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Tester ranked high for transparency

The website has named Montana Sen. Jon Tester as the Senate’s strongest supporter of government transparency issues.

According to Tester’s report card on the site, the Democrat supports all eight Senate transparency-related bills GovTrack has identified in the current congressional session.

Tester either introduced or supported the following bills:

“Government works best when we hold it accountable, and I will keep fighting to make sure government is open and honest with Montanans and all Americans,” Tester said in a written statement.

In that statement, Tester boasted that he was the first senator to post his daily schedule online* and that he is a member of the Senate Governmental Affairs Committee and leads the panel’s subcommittee on government oversight.

Also on Tester’s GovTrack report card:

  • He is ranked in the lowest 30 percent among all senators for missed votes. Tester missed 1 out of 291 votes in the 2013 session.
  • Tester introduced 37 bills and resolutions in 2013.
  • Tester co-sponsored 182 bills and resolutions introduced by other members of Congress in 2013.

Meanwhile, the GovTrack report card for Sen. Max Baucus included:

  • He ranked first among long-serving senators for getting powerful co-sponsors for his bills and resolutions.
  • Baucus missed 2 out o 291 votes in 2013.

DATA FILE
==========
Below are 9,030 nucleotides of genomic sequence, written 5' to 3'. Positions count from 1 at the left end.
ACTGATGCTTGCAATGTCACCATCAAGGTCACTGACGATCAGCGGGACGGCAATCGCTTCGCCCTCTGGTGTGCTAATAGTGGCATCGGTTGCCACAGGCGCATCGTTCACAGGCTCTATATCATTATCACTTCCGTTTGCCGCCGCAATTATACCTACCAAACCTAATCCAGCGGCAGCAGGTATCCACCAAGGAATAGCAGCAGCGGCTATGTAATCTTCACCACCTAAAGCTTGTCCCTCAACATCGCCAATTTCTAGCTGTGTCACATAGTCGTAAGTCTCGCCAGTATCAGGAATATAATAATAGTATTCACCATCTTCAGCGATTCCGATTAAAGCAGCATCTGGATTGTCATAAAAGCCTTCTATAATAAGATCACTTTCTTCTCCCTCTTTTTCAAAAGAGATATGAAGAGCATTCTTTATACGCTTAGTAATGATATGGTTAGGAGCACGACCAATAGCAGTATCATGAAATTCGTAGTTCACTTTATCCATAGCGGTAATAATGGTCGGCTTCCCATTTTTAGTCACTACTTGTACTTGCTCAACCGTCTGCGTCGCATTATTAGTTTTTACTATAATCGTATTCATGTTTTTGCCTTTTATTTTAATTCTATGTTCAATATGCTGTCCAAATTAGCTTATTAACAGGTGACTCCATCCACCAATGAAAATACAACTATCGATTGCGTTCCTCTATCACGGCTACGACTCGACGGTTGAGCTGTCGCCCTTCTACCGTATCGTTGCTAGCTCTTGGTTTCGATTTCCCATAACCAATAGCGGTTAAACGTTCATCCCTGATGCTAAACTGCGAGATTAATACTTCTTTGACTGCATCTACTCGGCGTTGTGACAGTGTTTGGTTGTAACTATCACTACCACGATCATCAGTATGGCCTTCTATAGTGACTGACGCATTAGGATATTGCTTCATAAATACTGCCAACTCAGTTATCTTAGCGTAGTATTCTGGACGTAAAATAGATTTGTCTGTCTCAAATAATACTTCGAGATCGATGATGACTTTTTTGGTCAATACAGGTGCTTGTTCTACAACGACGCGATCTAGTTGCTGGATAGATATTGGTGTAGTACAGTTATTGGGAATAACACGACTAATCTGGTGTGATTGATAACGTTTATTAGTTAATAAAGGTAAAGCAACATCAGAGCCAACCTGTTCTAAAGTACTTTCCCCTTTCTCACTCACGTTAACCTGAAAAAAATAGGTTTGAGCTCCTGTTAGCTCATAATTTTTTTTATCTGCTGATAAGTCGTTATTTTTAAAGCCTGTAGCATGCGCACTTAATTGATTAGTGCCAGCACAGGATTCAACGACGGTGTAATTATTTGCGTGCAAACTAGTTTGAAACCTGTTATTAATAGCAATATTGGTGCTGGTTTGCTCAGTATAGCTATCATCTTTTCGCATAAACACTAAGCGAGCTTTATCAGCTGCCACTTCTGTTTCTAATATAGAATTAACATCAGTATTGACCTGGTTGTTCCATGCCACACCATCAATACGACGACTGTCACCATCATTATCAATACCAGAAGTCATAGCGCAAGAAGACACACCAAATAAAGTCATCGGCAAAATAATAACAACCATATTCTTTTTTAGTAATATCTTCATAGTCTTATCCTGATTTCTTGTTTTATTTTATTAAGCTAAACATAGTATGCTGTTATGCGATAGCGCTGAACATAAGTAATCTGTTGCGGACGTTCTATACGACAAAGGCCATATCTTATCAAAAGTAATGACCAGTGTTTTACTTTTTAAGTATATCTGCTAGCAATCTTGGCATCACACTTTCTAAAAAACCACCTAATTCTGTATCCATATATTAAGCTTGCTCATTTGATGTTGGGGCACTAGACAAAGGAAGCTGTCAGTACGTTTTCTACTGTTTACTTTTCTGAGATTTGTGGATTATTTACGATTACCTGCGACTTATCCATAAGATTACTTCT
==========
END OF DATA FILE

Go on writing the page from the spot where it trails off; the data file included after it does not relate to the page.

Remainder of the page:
• He was ranked in the top 20 percent of all senators for leadership.
  • On transparency, Baucus was ranked 15th out of all senators.

And Daines:

  • He was ranked first among House freshman for getting bills out of committee.
  • He ranked second among HOR freshmen for getting powerful co-sponsors on his bills and resolutions.
  • He was ranked sixth lowest among HOR freshman for joining bipartisan bills; 37 lowest of all representatives.
  • Daines tied with 352 other reps at the bottom of the ranking for government transparency.

*Sen. Kirsten Gillibrand of New York claims that she was “the first member of Congress ever to post their official daily meetings online every day.” Her postings began in 2006, when she was elected to the House of Representatives. Gillibrand was appointed to fill in for Sen. Hillary Clinton when she was nominated for Secretary of State.